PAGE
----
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Re: [tor-talk] New Tor project idea for internet comments



Lee Malek writes:

> Hi, I am new here.
> 
> I have an idea for a tor sub-project that would serve our purpose (fighting censorship) perfectly.
> 
> This would be a different version of tor - a sort of sub-tor... and a browser plugin.
> 
> Everyone that installs this version of tor would be forced to run a relay - but only for comments - no images, etc.
> 
> The browser plugin would connect to the tor app and scan the webpage the person is on. The plugin would display on a drop down comments people have made using the tor comments system. They can of couse make comments of their own.
> 
> I think this is a must for our purpose. So many news website block comments they dont like these days.

This is a major change from the existing approach of Tor and the Tor
developers.

First, the Tor project has only focused on preventing censorship
by networks and network operators, not by web sites.  The
censorship-resistance approach of Tor has been that your ISP shouldn't
be able to control whom you can communicate with, as opposed to that
web sites shouldn't be able to control who can post there or what they
can post.

Although the Tor Project has been very interested in ways to encourage
sites not to block anonymous users, there's never been an effort to
force the sites to accept anonymous users, or to conceal the fact that
someone is using Tor on the exit side.  In fact, the Tor Project has
specifically rejected the idea of doing that:

https://www.torproject.org/docs/faq.html.en#HideExits

("If people want to block us [on the exit side], we believe that they
should be allowed to do so.")

Second, Tor has never tried to "force" people to route other people's
traffic or to hide the fact that this is happening.  Instead, there
are a lot of cautions given to people who are considering operating
exit relays.  In your proposal, all of the users would be acting as
exits and routing (some) traffic to the public Internet.  That would
tend to put unsuspecting users at risk because they'd start to be the
subject of abuse complaints, including on their home Internet connections.
(In some designs, people could also deliberately target specific people
they don't like by posting threats through those people's connections.)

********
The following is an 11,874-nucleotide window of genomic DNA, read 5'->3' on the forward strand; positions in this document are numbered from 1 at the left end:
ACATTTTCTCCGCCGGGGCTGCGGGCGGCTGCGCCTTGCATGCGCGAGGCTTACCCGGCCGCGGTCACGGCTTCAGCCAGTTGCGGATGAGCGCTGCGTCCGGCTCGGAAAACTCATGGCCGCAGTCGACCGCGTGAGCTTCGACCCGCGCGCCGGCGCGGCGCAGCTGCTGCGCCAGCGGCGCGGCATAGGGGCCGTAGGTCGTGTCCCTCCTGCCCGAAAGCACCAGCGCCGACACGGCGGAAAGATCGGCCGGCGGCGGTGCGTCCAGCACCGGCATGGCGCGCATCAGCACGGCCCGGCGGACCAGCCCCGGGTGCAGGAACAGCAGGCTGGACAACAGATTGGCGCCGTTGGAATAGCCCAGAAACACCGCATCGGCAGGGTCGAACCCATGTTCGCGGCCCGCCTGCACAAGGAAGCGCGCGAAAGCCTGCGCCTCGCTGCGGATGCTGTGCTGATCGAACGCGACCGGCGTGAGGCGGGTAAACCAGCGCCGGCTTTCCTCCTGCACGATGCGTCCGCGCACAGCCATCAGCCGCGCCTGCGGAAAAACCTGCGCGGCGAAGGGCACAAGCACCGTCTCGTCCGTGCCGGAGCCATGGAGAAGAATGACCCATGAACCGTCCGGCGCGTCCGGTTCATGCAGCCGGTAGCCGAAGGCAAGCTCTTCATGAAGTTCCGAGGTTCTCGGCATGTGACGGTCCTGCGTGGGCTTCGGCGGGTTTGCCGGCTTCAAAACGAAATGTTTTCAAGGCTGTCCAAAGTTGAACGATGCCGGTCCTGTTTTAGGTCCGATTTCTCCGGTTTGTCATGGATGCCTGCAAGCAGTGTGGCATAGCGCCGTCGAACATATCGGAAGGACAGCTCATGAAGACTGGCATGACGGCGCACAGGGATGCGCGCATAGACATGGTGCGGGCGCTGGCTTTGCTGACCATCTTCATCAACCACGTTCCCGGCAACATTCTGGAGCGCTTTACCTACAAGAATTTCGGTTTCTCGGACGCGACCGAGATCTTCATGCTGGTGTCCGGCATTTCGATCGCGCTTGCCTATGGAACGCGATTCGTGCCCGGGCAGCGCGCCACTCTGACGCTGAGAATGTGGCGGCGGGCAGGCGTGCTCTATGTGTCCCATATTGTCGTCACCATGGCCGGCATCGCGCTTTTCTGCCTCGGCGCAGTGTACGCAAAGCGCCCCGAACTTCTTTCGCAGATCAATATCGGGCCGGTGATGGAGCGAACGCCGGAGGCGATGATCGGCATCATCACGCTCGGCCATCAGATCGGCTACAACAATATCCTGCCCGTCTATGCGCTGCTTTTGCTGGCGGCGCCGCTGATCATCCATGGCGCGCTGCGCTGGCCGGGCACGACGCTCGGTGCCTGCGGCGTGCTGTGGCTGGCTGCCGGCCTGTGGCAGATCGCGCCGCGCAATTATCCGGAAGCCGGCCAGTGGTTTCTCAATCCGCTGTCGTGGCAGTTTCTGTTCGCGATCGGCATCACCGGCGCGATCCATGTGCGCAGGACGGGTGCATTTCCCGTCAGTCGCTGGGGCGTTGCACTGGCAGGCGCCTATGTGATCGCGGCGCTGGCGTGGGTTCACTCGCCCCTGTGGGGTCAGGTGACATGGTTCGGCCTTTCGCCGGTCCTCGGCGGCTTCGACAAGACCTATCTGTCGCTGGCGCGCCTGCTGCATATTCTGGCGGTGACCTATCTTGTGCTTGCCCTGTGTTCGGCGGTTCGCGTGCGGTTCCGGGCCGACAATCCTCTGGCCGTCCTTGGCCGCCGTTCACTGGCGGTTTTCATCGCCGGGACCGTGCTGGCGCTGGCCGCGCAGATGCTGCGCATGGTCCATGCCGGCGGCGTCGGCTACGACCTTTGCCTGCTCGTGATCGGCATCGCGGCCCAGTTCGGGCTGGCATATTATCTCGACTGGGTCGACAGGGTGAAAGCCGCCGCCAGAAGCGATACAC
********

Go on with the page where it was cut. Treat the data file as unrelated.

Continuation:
That would also probably make running Tor a lot less appealing to some
users because they wouldn't be given the choice about whether to provide
exits for other people's traffic.

Third, the distinction between "comments" and other kinds of traffic is
one that requires a huge amount of programming to enforce, and that can
probably only be enforced if users aren't using HTTPS to connect to the
sites.  The Tor Project and larger Tor community have been trying very
hard to get HTTPS deployed everywhere specifically so that Tor exit
nodes _won't_ be able to spy on or examine what Tor users are doing.  If
progress continues to be made on that front, the Tor exits will be less
and less in a position to make the distinction that you suggest between
comments and other stuff.

(It might be possible to extend the Tor protocol to have "comment posting"
be a special kind of exit, where the user explicitly entrusts the text of
the comment to the exit node, which then makes its own HTTPS connection to
the site and posts the comment.  But that would be a lot of engineering
work and would entail a new arms race with the web site operators, who
would be able to update the HTML code of their sites frequently to stop
Tor exit nodes from being able to recognize where and how to post the
comments.  So that's a lot of effort for a kind of blocking resistance
that Tor developers don't necessarily support philosophically and that
would be challenging to sustain over time.)

Fourth, there are some other technical problems with having everyone be
a relay.

https://www.torproject.org/docs/faq.html.en#EverybodyARelay

-- 
Seth Schoen  <schoen@eff.org>
Senior Staff Technologist                       https://www.eff.org/
Electronic Frontier Foundation                  https://www.eff.org/join
815 Eddy Street, San Francisco, CA  94109       +1 415 436 9333 x107
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